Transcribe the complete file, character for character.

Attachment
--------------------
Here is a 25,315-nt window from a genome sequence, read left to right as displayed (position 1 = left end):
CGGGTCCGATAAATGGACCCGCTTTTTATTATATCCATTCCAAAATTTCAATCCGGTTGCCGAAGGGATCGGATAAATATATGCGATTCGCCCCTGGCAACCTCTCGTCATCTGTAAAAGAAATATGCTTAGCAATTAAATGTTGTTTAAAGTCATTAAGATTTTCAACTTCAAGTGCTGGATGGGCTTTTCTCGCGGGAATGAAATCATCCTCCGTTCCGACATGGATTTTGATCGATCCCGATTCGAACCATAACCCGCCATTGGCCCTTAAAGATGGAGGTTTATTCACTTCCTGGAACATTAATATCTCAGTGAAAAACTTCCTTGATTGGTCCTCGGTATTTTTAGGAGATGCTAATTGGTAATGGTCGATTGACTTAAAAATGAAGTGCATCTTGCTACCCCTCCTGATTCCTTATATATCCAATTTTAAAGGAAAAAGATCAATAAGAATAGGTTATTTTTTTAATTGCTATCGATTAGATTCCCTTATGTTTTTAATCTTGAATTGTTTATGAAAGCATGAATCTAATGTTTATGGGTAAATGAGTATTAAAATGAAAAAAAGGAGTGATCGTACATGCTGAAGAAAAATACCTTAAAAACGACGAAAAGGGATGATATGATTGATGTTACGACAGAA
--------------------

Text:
Here is a 25,315-nt window from a genome sequence, read left to right as displayed (position 1 = left end):
CGGGTCCGATAAATGGACCCGCTTTTTATTATATCCATTCCAAAATTTCAATCCGGTTGCCGAAGGGATCGGATAAATATATGCGATTCGCCCCTGGCAACCTCTCGTCATCTGTAAAAGAAATATGCTTAGCAATTAAATGTTGTTTAAAGTCATTAAGATTTTCAACTTCAAGTGCTGGATGGGCTTTTCTCGCGGGAATGAAATCATCCTCCGTTCCGACATGGATTTTGATCGATCCCGATTCGAACCATAACCCGCCATTGGCCCTTAAAGATGGAGGTTTATTCACTTCCTGGAACATTAATATCTCAGTGAAAAACTTCCTTGATTGGTCCTCGGTATTTTTAGGAGATGCTAATTGGTAATGGTCGATTGACTTAAAAATGAAGTGCATCTTGCTACCCCTCCTGATTCCTTATATATCCAATTTTAAAGGAAAAAGATCAATAAGAATAGGTTATTTTTTTAATTGCTATCGATTAGATTCCCTTATGTTTTTAATCTTGAATTGTTTATGAAAGCATGAATCTAATGTTTATGGGTAAATGAGTATTAAAATGAAAAAAAGGAGTGATCGTACATGCTGAAGAAAAATACCTTAAAAACGACGAAAAGGGATGATATGATTGATGTTACGACAGAA